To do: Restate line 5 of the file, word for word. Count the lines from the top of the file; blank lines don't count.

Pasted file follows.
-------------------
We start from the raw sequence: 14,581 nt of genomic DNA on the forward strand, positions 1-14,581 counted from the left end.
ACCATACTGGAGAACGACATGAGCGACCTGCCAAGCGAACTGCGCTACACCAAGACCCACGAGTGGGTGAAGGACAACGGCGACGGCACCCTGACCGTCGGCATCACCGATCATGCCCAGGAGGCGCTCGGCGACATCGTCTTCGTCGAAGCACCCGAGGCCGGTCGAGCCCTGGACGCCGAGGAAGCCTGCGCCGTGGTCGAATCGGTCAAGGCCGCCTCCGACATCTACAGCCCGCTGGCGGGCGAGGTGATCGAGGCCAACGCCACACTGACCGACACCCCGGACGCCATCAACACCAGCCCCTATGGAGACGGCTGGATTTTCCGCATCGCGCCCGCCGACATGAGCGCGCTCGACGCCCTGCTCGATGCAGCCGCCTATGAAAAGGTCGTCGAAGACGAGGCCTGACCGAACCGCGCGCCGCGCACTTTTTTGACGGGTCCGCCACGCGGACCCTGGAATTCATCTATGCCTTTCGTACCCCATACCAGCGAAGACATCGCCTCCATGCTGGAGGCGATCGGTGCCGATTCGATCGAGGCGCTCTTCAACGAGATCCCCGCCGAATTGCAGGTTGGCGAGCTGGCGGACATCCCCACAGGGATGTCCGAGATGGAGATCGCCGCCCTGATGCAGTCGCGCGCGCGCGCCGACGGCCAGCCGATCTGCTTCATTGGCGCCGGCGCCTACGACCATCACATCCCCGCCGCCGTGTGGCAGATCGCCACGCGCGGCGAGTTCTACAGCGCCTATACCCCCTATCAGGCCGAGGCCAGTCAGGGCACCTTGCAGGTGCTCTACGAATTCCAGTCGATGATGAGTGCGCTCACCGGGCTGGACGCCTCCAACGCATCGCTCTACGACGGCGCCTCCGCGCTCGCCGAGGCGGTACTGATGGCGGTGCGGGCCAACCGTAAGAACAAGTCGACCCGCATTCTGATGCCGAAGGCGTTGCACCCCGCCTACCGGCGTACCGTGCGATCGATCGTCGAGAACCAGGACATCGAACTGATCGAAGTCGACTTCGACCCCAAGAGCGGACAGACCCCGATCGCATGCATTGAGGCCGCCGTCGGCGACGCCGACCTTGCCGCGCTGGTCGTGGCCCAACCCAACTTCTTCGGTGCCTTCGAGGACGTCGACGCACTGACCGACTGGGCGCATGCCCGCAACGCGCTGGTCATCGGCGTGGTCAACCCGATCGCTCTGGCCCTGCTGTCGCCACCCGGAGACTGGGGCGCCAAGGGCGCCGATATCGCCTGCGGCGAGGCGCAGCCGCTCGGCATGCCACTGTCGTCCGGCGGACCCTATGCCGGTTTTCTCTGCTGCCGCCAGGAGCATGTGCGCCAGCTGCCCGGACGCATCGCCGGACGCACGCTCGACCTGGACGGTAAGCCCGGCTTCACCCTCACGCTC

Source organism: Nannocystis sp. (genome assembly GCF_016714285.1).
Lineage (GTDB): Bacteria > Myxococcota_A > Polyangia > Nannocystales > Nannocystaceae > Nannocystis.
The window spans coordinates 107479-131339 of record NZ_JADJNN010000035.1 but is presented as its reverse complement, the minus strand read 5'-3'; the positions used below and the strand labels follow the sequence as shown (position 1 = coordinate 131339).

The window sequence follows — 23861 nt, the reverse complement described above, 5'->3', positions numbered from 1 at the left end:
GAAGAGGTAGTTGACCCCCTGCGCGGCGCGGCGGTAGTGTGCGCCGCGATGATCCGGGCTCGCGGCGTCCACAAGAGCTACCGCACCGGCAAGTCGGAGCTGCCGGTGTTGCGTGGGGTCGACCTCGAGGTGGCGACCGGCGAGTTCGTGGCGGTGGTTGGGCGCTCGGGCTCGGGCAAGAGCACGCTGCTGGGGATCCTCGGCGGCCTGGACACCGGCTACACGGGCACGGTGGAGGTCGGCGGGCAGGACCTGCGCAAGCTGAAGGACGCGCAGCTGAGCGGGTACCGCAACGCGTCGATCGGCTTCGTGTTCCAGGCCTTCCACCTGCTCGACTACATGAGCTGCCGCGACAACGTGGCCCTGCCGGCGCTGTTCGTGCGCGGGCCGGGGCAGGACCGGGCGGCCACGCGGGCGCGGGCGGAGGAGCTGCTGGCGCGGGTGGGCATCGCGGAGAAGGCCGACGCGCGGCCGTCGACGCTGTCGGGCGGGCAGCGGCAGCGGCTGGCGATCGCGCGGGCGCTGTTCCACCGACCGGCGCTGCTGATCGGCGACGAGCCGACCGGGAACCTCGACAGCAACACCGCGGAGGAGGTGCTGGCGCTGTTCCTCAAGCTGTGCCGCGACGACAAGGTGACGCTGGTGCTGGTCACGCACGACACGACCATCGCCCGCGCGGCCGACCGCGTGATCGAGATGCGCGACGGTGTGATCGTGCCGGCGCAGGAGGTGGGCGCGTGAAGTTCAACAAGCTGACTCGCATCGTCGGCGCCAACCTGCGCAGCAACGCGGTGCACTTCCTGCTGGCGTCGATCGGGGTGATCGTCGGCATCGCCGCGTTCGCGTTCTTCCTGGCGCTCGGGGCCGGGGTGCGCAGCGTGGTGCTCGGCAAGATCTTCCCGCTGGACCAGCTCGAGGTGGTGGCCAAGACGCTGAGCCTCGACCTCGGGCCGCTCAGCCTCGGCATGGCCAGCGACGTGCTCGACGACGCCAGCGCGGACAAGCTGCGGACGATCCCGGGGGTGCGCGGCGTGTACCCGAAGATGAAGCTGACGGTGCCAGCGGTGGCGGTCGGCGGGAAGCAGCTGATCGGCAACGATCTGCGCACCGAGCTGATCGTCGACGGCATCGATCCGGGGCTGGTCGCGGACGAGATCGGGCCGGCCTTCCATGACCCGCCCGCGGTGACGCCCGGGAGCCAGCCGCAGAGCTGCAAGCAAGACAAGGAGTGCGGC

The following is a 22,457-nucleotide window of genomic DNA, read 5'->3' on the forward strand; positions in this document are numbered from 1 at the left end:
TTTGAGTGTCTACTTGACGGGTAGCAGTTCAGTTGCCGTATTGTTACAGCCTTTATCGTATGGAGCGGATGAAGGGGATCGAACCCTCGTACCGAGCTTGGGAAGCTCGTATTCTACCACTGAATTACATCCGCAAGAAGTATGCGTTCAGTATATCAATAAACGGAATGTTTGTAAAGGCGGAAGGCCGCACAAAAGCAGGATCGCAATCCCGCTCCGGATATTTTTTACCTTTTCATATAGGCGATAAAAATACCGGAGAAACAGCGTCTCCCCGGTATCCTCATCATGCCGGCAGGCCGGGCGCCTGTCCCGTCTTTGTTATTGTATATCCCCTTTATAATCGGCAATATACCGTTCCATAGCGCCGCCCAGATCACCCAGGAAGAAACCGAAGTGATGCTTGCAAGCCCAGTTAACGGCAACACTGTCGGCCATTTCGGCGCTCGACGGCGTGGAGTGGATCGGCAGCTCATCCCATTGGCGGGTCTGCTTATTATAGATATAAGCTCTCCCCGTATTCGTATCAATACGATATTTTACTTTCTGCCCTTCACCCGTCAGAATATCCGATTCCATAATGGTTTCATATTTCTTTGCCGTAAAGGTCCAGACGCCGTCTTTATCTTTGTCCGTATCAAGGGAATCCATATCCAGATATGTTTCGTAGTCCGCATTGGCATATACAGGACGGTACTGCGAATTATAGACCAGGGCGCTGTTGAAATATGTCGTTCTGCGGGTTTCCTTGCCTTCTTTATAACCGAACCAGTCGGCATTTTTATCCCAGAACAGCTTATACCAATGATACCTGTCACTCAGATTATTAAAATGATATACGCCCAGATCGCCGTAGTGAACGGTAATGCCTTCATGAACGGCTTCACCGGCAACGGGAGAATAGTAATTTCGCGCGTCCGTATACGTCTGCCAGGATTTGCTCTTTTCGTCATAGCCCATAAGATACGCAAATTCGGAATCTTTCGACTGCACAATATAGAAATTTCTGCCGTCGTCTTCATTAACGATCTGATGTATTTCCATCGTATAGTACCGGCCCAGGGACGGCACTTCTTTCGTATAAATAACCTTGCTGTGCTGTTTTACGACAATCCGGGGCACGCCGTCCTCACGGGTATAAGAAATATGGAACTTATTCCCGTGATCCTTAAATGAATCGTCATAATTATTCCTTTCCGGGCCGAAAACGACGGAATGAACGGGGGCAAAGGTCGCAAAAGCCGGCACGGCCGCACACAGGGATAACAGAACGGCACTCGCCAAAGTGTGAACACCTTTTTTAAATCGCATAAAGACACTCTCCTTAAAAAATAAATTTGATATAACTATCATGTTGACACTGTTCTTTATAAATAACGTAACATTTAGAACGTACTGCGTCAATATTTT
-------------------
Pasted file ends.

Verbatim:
The window spans coordinates 107479-131339 of record NZ_JADJNN010000035.1 but is presented as its reverse complement, the minus strand read 5'-3'; the positions used below and the strand labels follow the sequence as shown (position 1 = coordinate 131339).